Review: The Grapes of Wrath (1940)

Grapes_of_Wrath,_The_-_(Original_Trailer)_-_01The Grapes of Wrath is in special company with a number of literary adaptations where film and source material are both so highly regarded and culturally significant. A few other names spring to mind such as Gone with the Wind, A Streetcar Named Desire, and To Kill a Mockingbird.

However, even more so than all of those stories John Steinbeck’s novel of exodus during the Dust Bowl has a universal ring reverberating for the common man. The Joads are a humble, simplistic Oklahoma clan, but they are only one family out of many who are forced to make the migration out to California. The Dust Bowl and big business push them off their homes and their only hope is the distant promise land of California. They cling to that hope which keeps them going resolutely onward toward the Orange Groves.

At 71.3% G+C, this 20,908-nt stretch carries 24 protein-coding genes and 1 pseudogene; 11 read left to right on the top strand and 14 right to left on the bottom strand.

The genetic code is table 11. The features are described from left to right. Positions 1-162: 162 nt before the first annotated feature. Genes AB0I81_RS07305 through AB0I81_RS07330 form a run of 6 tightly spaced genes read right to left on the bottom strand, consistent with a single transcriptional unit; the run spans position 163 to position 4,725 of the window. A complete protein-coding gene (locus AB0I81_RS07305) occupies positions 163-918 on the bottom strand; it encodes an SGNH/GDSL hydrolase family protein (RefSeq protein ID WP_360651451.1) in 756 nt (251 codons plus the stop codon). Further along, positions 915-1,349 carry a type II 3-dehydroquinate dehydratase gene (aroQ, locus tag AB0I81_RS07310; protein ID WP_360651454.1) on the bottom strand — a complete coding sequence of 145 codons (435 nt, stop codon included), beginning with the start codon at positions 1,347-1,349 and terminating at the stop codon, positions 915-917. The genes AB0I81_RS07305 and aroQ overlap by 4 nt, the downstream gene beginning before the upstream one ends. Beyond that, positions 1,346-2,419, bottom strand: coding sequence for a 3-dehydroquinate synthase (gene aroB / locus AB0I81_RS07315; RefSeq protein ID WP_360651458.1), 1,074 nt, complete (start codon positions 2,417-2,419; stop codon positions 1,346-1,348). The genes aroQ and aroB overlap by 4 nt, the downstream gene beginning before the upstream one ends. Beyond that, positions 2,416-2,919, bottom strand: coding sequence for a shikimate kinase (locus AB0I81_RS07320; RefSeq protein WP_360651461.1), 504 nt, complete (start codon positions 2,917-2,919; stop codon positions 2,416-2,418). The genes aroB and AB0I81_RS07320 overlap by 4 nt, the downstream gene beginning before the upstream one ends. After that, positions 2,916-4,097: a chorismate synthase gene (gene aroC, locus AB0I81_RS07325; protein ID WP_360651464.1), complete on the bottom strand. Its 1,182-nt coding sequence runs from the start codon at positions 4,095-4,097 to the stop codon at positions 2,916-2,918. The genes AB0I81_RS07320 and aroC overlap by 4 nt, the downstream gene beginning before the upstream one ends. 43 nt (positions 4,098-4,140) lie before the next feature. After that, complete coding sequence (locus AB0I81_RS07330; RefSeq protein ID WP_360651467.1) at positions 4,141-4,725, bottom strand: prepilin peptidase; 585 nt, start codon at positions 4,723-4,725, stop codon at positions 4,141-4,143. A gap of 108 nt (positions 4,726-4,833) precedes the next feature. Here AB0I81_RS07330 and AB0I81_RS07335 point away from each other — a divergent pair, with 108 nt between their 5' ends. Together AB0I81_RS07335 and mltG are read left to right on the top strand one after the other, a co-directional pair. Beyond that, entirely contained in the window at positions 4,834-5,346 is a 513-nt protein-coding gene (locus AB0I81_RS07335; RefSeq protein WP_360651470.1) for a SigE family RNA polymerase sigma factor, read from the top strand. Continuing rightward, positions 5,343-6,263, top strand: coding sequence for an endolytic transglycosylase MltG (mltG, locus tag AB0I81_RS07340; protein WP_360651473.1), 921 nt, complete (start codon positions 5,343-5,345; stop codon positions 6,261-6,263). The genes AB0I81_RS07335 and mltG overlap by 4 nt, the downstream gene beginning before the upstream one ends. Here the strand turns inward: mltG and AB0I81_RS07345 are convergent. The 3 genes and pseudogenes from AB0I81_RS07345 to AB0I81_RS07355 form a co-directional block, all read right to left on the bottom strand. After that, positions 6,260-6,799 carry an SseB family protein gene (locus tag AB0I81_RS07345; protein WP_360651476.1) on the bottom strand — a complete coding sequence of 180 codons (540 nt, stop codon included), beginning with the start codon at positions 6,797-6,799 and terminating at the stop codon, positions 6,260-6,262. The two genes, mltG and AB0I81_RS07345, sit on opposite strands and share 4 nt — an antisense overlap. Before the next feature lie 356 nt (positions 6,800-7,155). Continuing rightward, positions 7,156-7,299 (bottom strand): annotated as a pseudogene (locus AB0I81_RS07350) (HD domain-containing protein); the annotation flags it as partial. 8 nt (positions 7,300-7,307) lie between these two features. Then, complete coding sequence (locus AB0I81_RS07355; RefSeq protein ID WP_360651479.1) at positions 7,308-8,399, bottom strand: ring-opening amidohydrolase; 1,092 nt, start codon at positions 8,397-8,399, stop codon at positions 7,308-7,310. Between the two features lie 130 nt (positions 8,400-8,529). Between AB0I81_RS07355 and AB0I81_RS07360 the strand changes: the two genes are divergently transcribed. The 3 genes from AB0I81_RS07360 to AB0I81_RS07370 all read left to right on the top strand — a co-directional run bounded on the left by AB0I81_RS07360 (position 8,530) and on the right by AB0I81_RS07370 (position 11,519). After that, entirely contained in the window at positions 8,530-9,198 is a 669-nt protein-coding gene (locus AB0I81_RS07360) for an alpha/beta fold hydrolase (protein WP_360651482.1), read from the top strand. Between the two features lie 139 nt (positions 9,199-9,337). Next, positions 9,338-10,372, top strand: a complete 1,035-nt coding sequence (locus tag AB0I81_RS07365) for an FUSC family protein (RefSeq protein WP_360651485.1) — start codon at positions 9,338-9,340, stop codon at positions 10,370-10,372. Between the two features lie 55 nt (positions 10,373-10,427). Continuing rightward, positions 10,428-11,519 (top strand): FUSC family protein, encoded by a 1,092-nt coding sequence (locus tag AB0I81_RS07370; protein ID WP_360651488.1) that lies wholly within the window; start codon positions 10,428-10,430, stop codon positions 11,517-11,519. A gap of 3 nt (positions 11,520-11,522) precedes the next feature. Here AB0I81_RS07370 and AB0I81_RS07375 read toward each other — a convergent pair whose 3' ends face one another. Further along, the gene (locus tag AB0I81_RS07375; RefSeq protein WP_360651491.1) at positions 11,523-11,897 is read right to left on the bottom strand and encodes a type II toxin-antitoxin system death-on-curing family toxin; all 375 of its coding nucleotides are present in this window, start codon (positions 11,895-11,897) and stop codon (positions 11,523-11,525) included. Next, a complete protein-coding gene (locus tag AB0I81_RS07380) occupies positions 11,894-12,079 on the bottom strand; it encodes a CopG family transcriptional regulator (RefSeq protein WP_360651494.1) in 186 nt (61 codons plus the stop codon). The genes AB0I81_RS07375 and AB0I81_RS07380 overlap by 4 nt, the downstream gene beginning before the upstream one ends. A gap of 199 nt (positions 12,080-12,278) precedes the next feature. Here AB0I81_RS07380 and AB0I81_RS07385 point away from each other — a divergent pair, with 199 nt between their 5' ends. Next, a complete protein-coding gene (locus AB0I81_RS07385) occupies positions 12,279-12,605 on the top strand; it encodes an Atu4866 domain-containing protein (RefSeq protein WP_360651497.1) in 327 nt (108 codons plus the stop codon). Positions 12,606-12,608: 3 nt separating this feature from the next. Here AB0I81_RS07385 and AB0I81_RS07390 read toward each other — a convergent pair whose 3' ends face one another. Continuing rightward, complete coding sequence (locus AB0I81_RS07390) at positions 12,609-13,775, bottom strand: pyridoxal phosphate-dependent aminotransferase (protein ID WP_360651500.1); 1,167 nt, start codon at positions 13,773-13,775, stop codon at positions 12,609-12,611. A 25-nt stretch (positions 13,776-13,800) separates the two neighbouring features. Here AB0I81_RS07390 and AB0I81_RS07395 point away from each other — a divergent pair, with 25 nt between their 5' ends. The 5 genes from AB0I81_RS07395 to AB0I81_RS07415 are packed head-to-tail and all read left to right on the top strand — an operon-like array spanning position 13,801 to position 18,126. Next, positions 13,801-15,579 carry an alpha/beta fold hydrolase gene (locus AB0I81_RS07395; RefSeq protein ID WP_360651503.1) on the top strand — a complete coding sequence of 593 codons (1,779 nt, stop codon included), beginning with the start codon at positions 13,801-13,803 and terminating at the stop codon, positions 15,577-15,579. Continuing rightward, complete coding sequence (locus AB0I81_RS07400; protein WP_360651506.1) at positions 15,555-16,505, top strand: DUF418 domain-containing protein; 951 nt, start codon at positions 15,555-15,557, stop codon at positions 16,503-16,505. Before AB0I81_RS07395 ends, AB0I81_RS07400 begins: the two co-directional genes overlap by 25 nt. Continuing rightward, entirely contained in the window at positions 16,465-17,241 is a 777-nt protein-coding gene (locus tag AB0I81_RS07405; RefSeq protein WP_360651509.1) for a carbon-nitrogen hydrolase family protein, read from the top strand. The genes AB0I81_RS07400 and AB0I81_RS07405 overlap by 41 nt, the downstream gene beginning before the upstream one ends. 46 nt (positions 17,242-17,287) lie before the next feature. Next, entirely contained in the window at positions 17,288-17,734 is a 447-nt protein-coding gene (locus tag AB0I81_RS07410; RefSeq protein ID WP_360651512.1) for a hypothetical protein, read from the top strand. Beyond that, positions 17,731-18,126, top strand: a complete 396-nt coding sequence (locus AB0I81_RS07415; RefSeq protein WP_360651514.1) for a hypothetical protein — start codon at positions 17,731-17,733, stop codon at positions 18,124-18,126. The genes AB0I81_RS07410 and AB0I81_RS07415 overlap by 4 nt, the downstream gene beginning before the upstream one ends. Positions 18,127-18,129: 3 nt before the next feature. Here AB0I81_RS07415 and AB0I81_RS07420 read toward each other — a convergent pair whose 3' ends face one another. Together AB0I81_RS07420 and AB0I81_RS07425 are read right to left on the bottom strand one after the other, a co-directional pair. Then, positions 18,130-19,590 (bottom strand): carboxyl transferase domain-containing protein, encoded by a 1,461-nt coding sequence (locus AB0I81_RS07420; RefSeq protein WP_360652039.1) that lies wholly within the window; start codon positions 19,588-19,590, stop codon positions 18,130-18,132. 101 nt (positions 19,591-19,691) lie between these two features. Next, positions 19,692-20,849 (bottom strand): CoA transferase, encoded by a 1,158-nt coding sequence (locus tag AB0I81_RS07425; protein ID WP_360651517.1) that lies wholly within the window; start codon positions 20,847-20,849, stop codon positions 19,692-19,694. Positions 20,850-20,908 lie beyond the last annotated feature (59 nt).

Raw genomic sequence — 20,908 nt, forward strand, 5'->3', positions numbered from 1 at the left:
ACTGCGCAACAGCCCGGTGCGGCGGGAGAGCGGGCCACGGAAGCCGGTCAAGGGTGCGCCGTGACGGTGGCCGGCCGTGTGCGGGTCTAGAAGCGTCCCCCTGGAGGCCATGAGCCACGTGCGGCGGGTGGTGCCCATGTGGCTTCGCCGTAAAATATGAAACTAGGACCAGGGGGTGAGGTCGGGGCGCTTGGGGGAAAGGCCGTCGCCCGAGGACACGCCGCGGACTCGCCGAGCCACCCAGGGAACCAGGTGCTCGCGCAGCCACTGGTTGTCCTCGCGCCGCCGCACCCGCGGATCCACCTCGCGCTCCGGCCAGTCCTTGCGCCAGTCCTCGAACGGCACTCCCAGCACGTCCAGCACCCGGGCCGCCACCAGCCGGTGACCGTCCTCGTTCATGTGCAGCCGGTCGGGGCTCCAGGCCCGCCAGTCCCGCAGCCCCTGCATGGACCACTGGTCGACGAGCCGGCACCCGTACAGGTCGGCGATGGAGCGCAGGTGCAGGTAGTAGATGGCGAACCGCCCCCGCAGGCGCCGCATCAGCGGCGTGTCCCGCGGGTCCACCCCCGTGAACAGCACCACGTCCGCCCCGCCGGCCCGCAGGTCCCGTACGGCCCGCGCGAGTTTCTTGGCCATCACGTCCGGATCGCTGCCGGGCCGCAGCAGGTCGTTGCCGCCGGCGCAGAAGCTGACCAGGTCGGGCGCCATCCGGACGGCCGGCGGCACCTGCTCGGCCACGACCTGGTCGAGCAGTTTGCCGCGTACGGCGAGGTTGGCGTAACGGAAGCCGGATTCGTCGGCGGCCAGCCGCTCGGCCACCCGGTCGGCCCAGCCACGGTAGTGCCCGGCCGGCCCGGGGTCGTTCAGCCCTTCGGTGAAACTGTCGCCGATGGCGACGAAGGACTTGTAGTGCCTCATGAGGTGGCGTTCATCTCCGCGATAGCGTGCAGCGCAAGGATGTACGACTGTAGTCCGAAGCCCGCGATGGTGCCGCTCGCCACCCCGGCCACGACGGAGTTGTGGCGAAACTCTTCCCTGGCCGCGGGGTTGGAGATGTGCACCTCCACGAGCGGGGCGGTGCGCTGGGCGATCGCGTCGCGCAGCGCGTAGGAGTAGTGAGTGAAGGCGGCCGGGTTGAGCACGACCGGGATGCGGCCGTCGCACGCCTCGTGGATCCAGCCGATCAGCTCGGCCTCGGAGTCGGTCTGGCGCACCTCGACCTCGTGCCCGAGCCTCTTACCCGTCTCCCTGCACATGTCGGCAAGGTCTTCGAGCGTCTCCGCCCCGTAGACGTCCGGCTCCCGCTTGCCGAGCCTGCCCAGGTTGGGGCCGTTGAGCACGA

Tom Joad (Henry Fonda) who has just gotten out on parole is the figure from which we see the story through. He’s the focal point certainly, but he is defined by all those around him. Ma Joad (Jane Darwell) is the rock of the family, keeping them together, civil, and spirited even when the worst hardships of life hit.

Grandpa dies on the land that he called home. Grandma dies without the company of her lifelong partner. Rosasharn’s husband cuts out when prospects look bad. The family is slowly drained of money, food, gasoline, and hope when they see that the prospects in California are far from good. The book has so much to say politically and socially, using the Joads as a universal parable to reflect the reality of a great many people.